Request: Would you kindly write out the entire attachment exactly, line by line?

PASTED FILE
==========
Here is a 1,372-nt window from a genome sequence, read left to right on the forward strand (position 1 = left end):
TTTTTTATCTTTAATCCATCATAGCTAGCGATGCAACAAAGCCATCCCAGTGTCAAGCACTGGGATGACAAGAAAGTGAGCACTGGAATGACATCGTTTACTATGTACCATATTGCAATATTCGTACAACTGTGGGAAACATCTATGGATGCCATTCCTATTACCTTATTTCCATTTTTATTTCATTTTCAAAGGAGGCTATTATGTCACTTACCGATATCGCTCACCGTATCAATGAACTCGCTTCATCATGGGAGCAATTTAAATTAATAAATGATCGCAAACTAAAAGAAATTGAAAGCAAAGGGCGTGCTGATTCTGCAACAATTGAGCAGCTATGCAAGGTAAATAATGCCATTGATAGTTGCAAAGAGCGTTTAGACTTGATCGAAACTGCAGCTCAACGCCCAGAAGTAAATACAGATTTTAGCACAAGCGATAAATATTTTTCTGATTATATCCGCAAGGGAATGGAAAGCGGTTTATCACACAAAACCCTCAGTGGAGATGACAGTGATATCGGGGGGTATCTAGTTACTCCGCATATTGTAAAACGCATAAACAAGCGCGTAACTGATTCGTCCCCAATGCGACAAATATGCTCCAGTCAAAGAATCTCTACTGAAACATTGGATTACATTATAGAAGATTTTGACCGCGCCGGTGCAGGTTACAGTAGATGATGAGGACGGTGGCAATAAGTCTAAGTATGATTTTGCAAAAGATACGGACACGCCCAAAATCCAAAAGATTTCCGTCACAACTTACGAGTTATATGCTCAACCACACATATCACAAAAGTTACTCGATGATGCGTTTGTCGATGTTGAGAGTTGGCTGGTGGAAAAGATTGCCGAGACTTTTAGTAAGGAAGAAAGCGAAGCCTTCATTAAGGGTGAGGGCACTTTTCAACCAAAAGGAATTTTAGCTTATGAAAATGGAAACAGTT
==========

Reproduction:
Here is a 1,372-nt window from a genome sequence, read left to right on the forward strand (position 1 = left end):
TTTTTTATCTTTAATCCATCATAGCTAGCGATGCAACAAAGCCATCCCAGTGTCAAGCACTGGGATGACAAGAAAGTGAGCACTGGAATGACATCGTTTACTATGTACCATATTGCAATATTCGTACAACTGTGGGAAACATCTATGGATGCCATTCCTATTACCTTATTTCCATTTTTATTTCATTTTCAAAGGAGGCTATTATGTCACTTACCGATATCGCTCACCGTATCAATGAACTCGCTTCATCATGGGAGCAATTTAAATTAATAAATGATCGCAAACTAAAAGAAATTGAAAGCAAAGGGCGTGCTGATTCTGCAACAATTGAGCAGCTATGCAAGGTAAATAATGCCATTGATAGTTGCAAAGAGCGTTTAGACTTGATCGAAACTGCAGCTCAACGCCCAGAAGTAAATACAGATTTTAGCACAAGCGATAAATATTTTTCTGATTATATCCGCAAGGGAATGGAAAGCGGTTTATCACACAAAACCCTCAGTGGAGATGACAGTGATATCGGGGGGTATCTAGTTACTCCGCATATTGTAAAACGCATAAACAAGCGCGTAACTGATTCGTCCCCAATGCGACAAATATGCTCCAGTCAAAGAATCTCTACTGAAACATTGGATTACATTATAGAAGATTTTGACCGCGCCGGTGCAGGTTACAGTAGATGATGAGGACGGTGGCAATAAGTCTAAGTATGATTTTGCAAAAGATACGGACACGCCCAAAATCCAAAAGATTTCCGTCACAACTTACGAGTTATATGCTCAACCACACATATCACAAAAGTTACTCGATGATGCGTTTGTCGATGTTGAGAGTTGGCTGGTGGAAAAGATTGCCGAGACTTTTAGTAAGGAAGAAAGCGAAGCCTTCATTAAGGGTGAGGGCACTTTTCAACCAAAAGGAATTTTAGCTTATGAAAATGGAAACAGTT